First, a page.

“Planet Formation and Evolution: Key Processes to Understand the Diversity of Planetary Systems” with Alessandro Morbidelli (Observatoire de la Cote d’Azur, Nice, France)

Prior to the detection of an ever-increasing multitude of exoplanetary systems, the solar system was held to be the proto-type of a planetary system. But the discovery of a large number of extrasolar planets has demonstrated that our own system is not “typical”. Exo-planetary systems can be very different from our own, and diverse from each other. Admittedly, there is an observational bias towards the detection of exoplanetary systems with close-in large planets, but the available data suggest that a real majority of systems are fundamentally different from our own. Understanding this diversity is a major goal of modern planetary science. The formation of planetary systems is not fully understood, but major advances have been obtained in the last 10 years. New concepts have been proposed, such as the streaming instability for the formation of planetesimals and pebble accretion for the formation of protoplanets. It is also now clear that planets forming in the proto-planetary disks have to migrate during theiraccretion, if their mass exceeds a few times the mass of Mars. Accretion and dynamical evolution are therefore very coupled processes. This leads to complex evolutions, very sensitive to initial conditions and fortuitous events, that are the key to understand the observed diversity of planetary systems. The early formation of Jupiter and its limited migration due to the formation of Saturn are two fundamental ingredients that determined the basic structure of the Solar System. The lack of early formation of giant planets typically leads to the formation of super-Earth planets on short period orbits. There is also evidence that the vast majority of planetary systems become unstable after the removal of the protoplanetary disk. The effects of this instabilityare very different depending on the masses of the planets involved. Our Solar System also experienced a global instability, but fortuitously our giant planets did not develop large orbital eccentricities.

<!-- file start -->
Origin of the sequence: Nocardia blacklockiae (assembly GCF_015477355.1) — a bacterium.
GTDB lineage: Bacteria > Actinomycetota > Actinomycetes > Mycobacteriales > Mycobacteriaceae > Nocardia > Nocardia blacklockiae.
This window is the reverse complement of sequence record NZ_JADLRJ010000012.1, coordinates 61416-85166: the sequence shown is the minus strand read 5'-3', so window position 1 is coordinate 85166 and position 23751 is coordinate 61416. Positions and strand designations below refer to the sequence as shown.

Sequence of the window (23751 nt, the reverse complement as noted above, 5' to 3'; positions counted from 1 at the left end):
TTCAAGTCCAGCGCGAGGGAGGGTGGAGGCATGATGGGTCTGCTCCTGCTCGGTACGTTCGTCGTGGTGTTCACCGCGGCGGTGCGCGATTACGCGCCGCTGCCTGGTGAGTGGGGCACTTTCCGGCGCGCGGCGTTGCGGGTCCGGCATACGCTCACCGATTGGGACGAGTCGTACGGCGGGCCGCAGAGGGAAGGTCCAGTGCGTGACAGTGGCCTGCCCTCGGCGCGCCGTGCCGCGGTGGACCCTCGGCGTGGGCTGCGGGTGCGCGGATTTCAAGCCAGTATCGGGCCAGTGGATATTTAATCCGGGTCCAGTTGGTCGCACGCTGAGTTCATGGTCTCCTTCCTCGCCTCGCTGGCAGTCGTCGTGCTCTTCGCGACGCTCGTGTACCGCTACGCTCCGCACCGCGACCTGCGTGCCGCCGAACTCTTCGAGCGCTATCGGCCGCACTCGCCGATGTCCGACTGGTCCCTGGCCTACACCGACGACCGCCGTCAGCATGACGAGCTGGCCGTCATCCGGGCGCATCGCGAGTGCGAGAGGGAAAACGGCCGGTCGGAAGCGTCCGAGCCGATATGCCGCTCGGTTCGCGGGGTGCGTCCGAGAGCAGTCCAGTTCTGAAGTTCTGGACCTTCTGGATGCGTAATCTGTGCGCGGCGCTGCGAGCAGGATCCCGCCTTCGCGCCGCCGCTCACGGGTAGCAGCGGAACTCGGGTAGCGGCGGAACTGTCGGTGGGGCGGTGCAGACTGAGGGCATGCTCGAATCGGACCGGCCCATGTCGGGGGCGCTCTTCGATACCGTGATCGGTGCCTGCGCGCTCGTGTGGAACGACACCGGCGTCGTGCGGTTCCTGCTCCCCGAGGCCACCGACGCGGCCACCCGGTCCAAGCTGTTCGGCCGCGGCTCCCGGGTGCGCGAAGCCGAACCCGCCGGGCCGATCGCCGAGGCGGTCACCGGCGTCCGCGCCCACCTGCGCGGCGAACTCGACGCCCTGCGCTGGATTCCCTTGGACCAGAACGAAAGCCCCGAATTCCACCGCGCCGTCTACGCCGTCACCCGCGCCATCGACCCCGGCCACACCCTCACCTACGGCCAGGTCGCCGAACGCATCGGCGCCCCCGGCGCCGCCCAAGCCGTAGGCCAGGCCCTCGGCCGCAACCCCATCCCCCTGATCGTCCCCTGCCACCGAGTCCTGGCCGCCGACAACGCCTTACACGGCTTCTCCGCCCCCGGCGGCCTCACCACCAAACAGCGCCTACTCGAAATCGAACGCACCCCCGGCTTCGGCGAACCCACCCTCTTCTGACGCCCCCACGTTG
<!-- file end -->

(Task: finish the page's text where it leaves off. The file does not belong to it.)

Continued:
Alessandro Morbidelli is a researcher in astronomy at the Observatoire de la Côte d’Azur in Nice, France. He is an Associate member of the French Academy of Science and of the Royal Academy of Belgium.  He specializes in celestial mechanics, the theory of Hamiltonian systems and the formation of planetary systems. He received the Prix Janssen of the Société Astronomique de France in 2018 and the CNRS silver medal in 2019. 

This webinar was recorded on June 3, 2021